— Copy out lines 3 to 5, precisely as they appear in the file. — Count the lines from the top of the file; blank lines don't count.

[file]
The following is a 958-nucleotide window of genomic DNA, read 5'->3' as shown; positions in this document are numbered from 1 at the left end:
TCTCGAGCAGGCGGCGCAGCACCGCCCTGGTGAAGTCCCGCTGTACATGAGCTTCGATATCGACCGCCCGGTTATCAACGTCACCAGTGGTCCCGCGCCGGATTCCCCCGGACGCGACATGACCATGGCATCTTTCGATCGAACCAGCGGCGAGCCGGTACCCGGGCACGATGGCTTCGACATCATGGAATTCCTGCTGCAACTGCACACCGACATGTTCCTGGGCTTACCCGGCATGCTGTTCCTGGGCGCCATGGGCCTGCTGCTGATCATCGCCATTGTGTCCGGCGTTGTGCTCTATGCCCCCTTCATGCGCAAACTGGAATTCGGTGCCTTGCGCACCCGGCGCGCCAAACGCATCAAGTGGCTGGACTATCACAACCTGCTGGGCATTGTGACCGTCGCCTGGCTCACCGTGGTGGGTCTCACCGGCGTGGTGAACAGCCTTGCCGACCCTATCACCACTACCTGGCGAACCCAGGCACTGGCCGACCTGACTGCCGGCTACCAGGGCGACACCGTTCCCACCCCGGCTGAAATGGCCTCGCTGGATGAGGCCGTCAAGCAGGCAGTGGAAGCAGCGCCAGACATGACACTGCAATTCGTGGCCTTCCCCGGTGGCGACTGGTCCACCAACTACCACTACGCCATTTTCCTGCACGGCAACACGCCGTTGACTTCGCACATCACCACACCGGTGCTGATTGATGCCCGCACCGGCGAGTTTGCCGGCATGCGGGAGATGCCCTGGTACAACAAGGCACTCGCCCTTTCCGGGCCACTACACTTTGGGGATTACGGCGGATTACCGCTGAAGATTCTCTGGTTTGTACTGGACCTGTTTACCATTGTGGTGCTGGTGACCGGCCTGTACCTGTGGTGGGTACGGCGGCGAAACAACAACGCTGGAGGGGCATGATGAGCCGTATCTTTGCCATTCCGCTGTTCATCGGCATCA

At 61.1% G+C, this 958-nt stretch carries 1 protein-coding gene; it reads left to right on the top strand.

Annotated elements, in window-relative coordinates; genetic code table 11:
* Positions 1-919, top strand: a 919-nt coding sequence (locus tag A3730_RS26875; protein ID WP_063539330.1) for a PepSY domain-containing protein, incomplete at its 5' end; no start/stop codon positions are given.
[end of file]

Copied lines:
At 61.1% G+C, this 958-nt stretch carries 1 protein-coding gene; it reads left to right on the top strand.

Annotated elements, in window-relative coordinates; genetic code table 11:
* Positions 1-919, top strand: a 919-nt coding sequence (locus tag A3730_RS26875; protein ID WP_063539330.1) for a PepSY domain-containing protein, incomplete at its 5' end; no start/stop codon positions are given.